First off is one of my favourite books, The Count of Monte Cristo by Alexandre Dumas. This is my rather battered but loved Penguin Classics edition.

Tuesday, 22 November 2016

The Smoke Hunter by Jacquelyn Benson

Book Review

After the first few chapters of The Smoke Hunter by Jacquelyn Benson (Headline) I considered giving up as I was not particularly impressed. The stock characters were acting out a story that's by no means new. And the romance, which can be seen coming a mile off, was almost ridiculously clichéd.

There were a few touches of depth; the lead character Ellie is a suffragette and Benson writes about the restraints and patriarchy that she encounters with passion and warmth. The history of Central American ancient cultures was also interesting and an area I don't know much about, but this was all overwhelmed by the rather unoriginal story-line.

But I carried on reading, and I'm not sure exactly what it was that hooked me in but something did and I finished The Smoke Hunter in a day and wanted to read more. I'd like to say that it was the fascinating history that got me hooked, but I think it's more likely it was the dreadfully predictable but still somehow page turning romance.

Friday, 18 November 2016

Swing Time by Zadie Smith

Book Review

Review of Swing Time by Zadie Smith

I've got a confession to make; I hadn't read any Zadie Smith novels until a few weeks ago, when I ploughed through White Teeth as I knew I had Swing Time to review and wanted to read her most famous novel first.

I don't know why I've never read any Smith, maybe because when White Teeth came out in 2000 I was 13. It's always been on my to-read list but for some reason I've never got round to it. I'll do a review of White Teeth later (it blew me away) and will focus on Swing Time here, but I will say that by reading White Teeth first I got a true feel for Smith's writing and themes. Maybe I should have read Swing Time blind but I'm glad I read White Teeth first.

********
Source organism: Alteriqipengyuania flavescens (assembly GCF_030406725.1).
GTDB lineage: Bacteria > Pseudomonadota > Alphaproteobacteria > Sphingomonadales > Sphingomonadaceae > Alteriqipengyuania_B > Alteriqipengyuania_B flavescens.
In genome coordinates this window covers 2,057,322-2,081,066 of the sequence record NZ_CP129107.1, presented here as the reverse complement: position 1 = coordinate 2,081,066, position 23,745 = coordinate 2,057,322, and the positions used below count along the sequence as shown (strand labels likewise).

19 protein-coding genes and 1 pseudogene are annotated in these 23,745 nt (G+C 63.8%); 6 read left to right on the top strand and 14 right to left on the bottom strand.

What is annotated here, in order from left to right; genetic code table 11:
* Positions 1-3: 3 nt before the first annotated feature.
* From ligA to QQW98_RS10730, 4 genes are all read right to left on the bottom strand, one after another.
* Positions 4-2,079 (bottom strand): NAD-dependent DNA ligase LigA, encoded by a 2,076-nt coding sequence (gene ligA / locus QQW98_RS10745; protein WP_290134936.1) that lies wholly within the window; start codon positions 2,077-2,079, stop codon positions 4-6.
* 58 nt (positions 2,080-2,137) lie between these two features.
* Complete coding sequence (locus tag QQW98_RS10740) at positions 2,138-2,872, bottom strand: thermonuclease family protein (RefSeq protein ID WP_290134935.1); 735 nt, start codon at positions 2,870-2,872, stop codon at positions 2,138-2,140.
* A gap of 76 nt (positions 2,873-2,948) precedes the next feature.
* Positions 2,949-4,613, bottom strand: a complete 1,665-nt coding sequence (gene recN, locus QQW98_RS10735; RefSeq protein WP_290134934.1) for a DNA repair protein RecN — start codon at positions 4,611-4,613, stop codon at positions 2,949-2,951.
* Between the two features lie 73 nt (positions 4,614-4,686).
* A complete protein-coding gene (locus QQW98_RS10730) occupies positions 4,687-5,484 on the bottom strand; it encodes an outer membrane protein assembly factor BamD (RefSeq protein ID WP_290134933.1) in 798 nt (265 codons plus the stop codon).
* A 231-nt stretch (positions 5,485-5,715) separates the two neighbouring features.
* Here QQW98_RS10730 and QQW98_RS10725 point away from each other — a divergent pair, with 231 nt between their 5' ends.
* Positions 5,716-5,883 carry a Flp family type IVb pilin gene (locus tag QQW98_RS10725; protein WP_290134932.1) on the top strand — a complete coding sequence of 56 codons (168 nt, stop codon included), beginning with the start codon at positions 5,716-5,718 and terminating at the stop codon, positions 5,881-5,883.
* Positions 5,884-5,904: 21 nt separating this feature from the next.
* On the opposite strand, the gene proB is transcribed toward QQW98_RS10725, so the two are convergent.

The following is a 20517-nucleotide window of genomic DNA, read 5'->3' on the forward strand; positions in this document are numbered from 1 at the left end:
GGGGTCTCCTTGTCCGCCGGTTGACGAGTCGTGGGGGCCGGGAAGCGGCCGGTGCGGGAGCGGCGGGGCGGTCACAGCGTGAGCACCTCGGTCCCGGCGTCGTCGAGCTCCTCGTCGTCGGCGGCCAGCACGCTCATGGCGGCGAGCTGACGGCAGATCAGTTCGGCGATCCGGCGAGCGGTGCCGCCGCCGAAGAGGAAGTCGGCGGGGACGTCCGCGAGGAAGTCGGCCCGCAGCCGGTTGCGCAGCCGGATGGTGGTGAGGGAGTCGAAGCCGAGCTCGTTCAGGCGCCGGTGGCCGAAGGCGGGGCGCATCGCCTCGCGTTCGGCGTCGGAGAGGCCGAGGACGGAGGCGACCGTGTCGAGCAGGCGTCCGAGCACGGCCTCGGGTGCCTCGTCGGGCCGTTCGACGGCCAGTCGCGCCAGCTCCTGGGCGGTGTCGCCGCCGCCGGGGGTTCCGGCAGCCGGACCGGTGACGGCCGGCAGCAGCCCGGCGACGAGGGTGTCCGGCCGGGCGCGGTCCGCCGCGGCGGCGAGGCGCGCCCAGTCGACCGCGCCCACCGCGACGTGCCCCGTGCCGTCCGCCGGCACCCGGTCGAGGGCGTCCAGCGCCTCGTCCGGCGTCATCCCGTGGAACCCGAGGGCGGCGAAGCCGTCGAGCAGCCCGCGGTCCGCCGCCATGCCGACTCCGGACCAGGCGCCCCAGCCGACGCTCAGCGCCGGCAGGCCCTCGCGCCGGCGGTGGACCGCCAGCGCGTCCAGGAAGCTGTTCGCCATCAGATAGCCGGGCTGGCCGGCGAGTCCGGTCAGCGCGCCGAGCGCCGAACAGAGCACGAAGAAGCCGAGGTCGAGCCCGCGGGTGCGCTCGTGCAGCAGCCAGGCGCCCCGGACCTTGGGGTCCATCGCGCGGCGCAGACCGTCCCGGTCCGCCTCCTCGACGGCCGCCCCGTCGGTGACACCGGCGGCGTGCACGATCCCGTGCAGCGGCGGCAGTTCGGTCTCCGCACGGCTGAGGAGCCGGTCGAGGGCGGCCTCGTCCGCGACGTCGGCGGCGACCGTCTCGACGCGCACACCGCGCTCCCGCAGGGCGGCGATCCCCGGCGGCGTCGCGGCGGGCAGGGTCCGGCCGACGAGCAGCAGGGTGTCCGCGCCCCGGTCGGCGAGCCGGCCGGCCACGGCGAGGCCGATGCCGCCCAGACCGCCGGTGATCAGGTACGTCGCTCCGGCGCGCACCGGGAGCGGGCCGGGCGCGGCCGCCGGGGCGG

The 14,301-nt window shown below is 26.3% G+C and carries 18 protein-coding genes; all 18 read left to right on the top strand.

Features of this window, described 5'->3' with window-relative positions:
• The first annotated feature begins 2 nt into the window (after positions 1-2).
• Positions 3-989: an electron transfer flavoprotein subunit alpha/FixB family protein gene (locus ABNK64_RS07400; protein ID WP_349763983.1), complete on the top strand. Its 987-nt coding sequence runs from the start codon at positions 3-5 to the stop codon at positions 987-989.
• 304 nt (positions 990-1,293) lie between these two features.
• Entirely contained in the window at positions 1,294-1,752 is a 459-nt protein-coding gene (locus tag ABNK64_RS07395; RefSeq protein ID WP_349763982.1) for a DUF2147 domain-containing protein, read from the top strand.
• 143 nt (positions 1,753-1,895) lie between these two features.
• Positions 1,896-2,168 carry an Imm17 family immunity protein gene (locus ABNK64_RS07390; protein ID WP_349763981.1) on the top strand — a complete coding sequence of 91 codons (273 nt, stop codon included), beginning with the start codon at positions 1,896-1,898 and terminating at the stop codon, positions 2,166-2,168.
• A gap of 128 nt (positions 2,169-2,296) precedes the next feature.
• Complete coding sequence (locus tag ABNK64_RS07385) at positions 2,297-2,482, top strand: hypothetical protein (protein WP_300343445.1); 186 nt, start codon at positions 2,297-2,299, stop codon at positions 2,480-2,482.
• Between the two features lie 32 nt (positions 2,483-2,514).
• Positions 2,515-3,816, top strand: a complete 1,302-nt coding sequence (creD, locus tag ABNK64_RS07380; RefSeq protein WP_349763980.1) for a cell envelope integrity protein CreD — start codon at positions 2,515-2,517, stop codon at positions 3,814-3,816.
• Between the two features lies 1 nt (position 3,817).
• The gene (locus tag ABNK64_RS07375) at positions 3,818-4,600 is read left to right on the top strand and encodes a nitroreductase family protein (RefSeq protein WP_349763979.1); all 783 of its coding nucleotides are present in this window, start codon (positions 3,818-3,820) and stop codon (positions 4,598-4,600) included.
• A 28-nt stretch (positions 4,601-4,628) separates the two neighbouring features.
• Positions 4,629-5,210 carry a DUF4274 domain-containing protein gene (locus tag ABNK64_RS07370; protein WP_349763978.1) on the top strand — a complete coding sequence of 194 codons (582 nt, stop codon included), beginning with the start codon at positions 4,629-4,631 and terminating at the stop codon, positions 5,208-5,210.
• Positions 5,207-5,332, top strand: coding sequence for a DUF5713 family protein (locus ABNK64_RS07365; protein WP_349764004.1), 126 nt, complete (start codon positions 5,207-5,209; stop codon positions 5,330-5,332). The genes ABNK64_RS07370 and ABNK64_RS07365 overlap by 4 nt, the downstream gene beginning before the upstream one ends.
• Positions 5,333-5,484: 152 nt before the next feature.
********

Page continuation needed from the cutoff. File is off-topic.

Anyway, everyone has been awaiting Zadie Smith's latest novel and the chances of her writing a bad one were very low. And Swing Time is not bad, it's exceptionally good, tackling such themes as friendship, race, culture, finding your 'tribe', religion, celebrity and more, all with Smith's typical dose of reality and humour.

Tuesday, 15 November 2016

Cover Me in Darkness by Eileen Rendahl

Book Review

Review of Cover Me in Darkness by Eileen Rendahl

By just flicking back through a few of my older posts you'll see that I love a good thriller. Crime fiction is my thing, but it's often hard to find something original in a genre that's so saturated. I had high hopes for Cover Me in Darkness by Eileen Rendahl (Midnight Ink); I liked the cult angle and though 'murder made to look like suicide' has been done rather too many times, the story seemed to have legs.

Saturday, 12 November 2016

October 2016: Link Love

The Reading Nook - October 2016: Link Love

This is a new monthly post featuring, you guessed it, links that I love. I know it's a little late for October's post, now being well into November, but I've been spectacularly unorganised as usual.

Each month I'll bring a round up of what I've been enjoying on the web, including books and writing related links as well as a few random favourites.

Tuesday, 8 November 2016

The Evenings by Gerard Reve (translated by Sam Garrett)

Book Review

The Evenings by Gerard Reve (translated by Sam Garrett)

In The Netherlands The Evenings, published in 1947, is considered a classic and is taught in schools, but many English readers have never heard of it or author Gerard Reve, who was the first openly gay writer in The Netherlands.
Finally, almost 70 years after its original publication, The Evenings has been translated into English and was published by Pushkin Press on November 3rd 2016.

Thursday, 3 November 2016

October: Favourite Reads

October 2016: Favourite Reads

This month's favourite reads post is a little sparse; October was a month of rather disappointing books punctuated, luckily, with some great ones. I'm wondering whether to do a post on the books that I've struggled with, would anybody actually be interested in that?
I'll have a think.

But back to the good books. These four really stood out in an otherwise dreary reading month. I've just realised they're all crime fiction and all part of a series, clearly I have a type.